Self Control and Our Ultimate Mission {Freedom’s Calling, part 3}

Today, please welcome Kristi Denoy for part three in Freedom’s Calling – my series commemorating Humanae Vitae’s 50th anniversary and sharing the journeys of Catholics who have come to understand and embrace the truth of this teaching. For more information on the series, you can read part 1 here, part 2 herepart 4 here, part 5 here, part 6 here, and part 7 here.


Growing up Catholic, I attended Mass sporadically, although I did hit all of the sacraments basically on time. In ninth grade, my then-BFF, who was also Catholic, took me to her parish for religious education.

There I learned about the Church’s stance on life in a slightly wrong, surface level. The message I learned was that pro-life meant anti-abortion. I knew abortion was wrong and premarital sex was outside of God’s plan. I knew nothing about openness to life within marriage or that contraception was also contrary to Church teaching. I wore my virginity proudly, too, planning to wait until marriage.

For myself.

For others, I had more of a secular mindset. I thought that if you were sinning by having sex before marriage, you might as well add on another sin and use a condom so you don’t get pregnant.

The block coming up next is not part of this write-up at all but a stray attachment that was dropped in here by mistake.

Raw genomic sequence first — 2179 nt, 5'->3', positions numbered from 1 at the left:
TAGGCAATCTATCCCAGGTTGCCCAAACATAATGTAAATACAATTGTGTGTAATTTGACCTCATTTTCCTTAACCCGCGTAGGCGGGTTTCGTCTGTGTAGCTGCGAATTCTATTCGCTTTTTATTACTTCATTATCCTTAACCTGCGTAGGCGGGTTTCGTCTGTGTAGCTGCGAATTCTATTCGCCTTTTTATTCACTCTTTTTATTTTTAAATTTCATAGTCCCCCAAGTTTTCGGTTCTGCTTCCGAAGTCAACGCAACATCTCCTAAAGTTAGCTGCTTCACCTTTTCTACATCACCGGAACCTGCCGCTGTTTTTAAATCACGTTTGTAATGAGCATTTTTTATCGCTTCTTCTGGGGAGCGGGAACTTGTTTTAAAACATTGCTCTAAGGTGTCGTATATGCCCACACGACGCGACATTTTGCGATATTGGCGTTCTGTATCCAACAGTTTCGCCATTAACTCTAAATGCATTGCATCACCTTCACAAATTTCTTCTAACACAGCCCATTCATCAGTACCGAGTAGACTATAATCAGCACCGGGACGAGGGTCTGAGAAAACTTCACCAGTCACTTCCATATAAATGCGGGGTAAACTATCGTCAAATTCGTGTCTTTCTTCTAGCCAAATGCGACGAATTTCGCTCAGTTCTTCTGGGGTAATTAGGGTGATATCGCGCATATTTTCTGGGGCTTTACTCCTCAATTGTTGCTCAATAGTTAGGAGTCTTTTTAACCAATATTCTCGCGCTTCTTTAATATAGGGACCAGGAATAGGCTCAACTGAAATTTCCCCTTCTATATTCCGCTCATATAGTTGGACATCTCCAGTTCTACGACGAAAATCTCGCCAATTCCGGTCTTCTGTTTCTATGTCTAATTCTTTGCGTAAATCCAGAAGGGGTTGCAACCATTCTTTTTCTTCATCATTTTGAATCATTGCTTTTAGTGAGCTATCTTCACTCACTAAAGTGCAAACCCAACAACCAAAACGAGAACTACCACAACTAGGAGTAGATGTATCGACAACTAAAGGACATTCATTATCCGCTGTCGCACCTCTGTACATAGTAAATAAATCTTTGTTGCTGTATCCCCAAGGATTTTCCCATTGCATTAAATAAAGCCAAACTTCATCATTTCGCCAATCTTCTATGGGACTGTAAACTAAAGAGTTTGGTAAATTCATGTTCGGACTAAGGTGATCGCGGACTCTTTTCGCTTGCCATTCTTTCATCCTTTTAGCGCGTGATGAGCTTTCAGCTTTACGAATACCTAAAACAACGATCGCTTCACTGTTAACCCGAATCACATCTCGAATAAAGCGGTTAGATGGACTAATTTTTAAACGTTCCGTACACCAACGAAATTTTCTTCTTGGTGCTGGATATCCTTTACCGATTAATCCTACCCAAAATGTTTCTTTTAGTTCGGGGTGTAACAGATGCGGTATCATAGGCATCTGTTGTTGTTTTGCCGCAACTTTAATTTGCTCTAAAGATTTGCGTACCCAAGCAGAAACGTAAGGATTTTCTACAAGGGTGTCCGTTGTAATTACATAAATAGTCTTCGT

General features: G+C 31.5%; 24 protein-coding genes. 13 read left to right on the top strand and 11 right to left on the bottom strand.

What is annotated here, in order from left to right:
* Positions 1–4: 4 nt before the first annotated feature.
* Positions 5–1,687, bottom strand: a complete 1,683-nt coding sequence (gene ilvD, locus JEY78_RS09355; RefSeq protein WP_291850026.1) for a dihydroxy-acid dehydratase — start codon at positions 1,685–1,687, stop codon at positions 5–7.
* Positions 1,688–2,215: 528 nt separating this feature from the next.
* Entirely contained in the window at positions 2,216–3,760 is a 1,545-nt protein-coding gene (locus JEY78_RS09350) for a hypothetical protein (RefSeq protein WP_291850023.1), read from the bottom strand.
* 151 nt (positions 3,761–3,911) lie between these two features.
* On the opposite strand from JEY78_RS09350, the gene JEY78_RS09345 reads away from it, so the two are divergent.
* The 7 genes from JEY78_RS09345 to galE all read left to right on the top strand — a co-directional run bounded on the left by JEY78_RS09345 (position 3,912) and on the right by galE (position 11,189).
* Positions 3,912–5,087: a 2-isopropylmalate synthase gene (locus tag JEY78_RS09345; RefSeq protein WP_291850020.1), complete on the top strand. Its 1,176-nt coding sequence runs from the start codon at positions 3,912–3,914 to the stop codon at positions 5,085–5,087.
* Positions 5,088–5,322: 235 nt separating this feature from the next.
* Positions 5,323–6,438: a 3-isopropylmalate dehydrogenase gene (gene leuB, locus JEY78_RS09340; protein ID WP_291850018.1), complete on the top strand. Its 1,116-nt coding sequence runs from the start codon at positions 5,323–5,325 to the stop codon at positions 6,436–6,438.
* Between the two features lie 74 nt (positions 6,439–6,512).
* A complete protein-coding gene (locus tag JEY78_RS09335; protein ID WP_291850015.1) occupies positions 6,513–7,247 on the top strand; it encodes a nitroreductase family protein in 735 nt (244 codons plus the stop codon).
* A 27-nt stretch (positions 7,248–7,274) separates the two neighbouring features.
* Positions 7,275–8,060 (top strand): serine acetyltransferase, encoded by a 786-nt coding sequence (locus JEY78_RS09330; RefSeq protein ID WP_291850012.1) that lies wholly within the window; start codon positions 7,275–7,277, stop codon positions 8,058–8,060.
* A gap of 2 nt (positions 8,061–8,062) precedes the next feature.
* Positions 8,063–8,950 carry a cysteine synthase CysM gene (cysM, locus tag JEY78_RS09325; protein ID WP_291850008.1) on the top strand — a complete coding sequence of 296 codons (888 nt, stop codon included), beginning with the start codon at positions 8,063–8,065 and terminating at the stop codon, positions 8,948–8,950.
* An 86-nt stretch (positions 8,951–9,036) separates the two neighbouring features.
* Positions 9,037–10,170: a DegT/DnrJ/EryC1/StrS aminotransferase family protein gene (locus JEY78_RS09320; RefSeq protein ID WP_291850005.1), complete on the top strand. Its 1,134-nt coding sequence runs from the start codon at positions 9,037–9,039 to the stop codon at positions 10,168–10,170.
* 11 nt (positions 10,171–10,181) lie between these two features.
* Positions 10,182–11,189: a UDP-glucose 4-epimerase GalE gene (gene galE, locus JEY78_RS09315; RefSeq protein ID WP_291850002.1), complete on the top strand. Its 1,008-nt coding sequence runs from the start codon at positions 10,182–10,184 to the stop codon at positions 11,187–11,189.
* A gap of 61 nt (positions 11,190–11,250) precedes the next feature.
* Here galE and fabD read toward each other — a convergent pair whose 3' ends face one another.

This lopsided outlook was formed by what I learned from my parents, my youth minister and his wife, late 1990’s to early 2000’s teen movies, my classmates, and a combination of Teen, Seventeen, Teen People, and YM magazines.

My virginity lasted until my freshman year of college, when I had my first boyfriend. I was pro-condom and went on a low-risk artificial hormonal birth control pill. Despite being a founding member of a Catholic sorority in college, I was involved in relationships, casual hookups, and a couple of one-night stands. I knew that my actions were against what the Church taught, but I had begun to fall away and didn’t really care. It felt good, I liked it, and I was having fun.